An Unknown French Song by Fernando Sor in Sweden

By Kenneth Sparr

During my work with cataloguing the important guitar music collection of the late Daniel Fryklund, now housed in the Statens musikbibliotek (The Music Library of Sweden), Stockholm, Sweden, I found a French song, composed by Fernando Sor, which seems to be unknown and perhaps unique. The song is hidden in one (volume 23) of the many bound volumes of French songs with guitar accompaniment in the Fryklund collection of which none is catalogued in the library. The title of the song is “Mon dernier mot / Romance / Paroles de Mr. P.A. Vieillard / Mise en Musique et Dediée / á / Mr. A. Panseron / par / Ferdinand Sor / Prix Fs. / Paris, Chez Savaresse Sarra, Éditeur et Md. de Musique, Palais Royal, No. 36” and it was published c. 1828-35, most probably around 1829-30.

The text to the song is written by the French “littérateur” Pierre-Ange Vielliard de Boismartin. Born in Rouen in 1778, but active in Paris, Vielliard was a prolific writer and had in his time a considerable reputation as a dramatist. He was employed at the “Trésor”, later royal censor, curator at the “Bibliothèque de l’Arsenal” and finally librarian at the senate. He wrote texts to comedies, vaudevilles etc. performed in the first decades of the 19th century. As a poet he published several works as well as other romances for the guitar and the pianoforte, published in music periodicals such as Journal des Troubadours (for piano and harp), Le Souvenir des Menestrels, Le Troubadour ambulant and Journal de Guitare during the period 1810-1825. Music to his texts was provided by Antonio Pacini, Louis Balochi, Xavier Désargus and George Lambert. During the latter part of his life he wrote a biography about Étienne Nicolas Méhul: “Souvenirs de théatre, Méhul, sa vie et ses oeuvres” (Paris 1855). Viellard passed away in 1862.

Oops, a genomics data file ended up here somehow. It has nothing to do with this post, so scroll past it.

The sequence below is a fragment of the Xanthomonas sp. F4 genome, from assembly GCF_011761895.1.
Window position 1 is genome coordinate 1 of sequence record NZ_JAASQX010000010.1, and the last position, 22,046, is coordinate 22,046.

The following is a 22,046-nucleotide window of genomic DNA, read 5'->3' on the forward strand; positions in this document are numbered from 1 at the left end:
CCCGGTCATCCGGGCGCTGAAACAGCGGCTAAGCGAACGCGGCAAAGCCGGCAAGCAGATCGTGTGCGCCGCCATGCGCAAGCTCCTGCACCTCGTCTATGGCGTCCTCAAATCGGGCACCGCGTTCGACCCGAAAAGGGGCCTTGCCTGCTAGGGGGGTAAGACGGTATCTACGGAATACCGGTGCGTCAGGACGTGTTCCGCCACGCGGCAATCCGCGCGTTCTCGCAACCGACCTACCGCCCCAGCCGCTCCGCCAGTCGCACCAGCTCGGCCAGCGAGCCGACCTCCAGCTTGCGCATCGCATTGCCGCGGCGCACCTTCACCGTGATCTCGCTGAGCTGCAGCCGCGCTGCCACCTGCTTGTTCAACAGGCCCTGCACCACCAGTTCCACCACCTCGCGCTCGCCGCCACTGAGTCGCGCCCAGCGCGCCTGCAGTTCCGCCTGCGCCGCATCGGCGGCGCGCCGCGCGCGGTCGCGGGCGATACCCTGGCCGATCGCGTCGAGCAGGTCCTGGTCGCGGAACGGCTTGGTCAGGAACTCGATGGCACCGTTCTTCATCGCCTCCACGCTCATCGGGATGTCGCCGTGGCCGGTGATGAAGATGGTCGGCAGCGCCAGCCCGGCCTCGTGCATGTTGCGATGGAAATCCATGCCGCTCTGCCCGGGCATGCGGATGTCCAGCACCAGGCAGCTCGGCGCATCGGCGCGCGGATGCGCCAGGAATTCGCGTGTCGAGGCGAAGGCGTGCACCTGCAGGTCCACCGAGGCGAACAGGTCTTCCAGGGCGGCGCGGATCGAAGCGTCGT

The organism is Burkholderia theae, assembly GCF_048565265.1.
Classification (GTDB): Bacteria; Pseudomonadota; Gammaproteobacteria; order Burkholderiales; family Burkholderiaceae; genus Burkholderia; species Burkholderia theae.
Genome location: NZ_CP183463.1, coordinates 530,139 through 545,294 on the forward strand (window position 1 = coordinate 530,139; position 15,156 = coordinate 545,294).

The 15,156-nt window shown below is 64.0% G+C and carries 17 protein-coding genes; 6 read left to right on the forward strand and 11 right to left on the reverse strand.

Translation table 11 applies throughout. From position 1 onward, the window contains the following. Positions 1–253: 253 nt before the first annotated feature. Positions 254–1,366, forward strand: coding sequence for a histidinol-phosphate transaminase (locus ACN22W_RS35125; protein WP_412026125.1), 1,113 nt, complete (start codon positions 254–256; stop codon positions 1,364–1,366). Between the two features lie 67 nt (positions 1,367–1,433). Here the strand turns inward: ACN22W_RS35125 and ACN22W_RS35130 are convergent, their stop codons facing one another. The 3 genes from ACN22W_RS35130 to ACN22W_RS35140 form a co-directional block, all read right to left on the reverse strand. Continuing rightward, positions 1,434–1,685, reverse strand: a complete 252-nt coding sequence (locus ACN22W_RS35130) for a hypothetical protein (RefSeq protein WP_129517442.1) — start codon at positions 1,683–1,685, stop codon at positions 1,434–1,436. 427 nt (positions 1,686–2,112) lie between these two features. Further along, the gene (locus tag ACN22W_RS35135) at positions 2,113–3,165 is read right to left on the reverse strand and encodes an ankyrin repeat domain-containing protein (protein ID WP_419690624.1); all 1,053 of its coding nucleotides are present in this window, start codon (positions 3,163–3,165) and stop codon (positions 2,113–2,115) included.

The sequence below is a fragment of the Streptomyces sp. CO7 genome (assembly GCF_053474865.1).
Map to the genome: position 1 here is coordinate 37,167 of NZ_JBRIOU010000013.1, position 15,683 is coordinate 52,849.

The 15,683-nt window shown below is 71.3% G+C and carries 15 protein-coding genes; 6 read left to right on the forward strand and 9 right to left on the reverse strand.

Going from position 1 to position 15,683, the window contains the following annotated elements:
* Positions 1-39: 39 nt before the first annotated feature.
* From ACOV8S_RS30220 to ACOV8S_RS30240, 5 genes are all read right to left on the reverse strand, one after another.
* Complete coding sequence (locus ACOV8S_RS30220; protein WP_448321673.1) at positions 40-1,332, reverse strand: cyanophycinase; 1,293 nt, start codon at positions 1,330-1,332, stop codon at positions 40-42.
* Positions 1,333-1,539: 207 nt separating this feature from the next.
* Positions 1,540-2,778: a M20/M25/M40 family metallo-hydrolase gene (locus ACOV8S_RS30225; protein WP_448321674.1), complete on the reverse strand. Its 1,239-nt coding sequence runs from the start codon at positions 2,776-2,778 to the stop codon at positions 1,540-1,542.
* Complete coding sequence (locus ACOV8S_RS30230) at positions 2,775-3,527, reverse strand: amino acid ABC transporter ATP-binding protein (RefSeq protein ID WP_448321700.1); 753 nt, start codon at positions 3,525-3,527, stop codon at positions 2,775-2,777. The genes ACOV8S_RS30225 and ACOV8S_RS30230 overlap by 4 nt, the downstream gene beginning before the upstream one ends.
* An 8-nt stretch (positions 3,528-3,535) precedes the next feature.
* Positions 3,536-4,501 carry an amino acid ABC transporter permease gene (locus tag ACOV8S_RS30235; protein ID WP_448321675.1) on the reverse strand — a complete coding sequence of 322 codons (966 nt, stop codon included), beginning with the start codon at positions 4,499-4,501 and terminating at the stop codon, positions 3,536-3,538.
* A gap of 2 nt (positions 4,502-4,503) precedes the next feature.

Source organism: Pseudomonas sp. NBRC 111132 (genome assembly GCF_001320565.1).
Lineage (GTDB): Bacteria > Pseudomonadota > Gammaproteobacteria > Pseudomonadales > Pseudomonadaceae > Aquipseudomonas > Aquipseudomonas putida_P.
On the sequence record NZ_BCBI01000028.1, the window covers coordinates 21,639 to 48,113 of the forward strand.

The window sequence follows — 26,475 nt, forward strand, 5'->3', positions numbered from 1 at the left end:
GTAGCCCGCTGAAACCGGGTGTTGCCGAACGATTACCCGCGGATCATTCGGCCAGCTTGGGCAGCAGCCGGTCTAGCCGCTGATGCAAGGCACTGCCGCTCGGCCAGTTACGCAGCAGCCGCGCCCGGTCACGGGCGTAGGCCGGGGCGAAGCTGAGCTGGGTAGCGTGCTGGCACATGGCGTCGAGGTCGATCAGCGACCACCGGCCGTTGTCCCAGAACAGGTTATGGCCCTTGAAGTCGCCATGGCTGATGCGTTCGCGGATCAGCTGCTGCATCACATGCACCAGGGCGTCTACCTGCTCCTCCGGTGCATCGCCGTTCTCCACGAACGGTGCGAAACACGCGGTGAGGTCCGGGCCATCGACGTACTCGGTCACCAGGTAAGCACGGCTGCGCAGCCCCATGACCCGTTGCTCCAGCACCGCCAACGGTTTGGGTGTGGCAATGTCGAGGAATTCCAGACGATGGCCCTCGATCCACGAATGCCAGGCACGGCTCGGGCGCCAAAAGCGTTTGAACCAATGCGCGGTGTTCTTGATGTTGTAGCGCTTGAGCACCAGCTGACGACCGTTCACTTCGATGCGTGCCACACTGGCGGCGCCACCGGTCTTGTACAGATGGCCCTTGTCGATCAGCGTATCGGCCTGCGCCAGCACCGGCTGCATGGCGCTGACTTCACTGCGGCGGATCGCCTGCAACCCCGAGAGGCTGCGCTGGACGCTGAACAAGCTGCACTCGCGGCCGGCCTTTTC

The song is dedicated to Auguste Mathieu Panseron (1796-1859), the French song teacher and composer. At the time when Sor probably composed “Mon dernier mot” Panseron was working as teacher at the conservatory in Paris (from 1826 professor “des solfège” and from 1831 in “vocalisation”) and in 1829 he succeeded Jacques Fromentat Halevy as accompanist at the italian opera. Panseron was himself a prolific composer of songs and operas. Panseron and Sor must have been acquainted as they performed at the same concert in March 1830.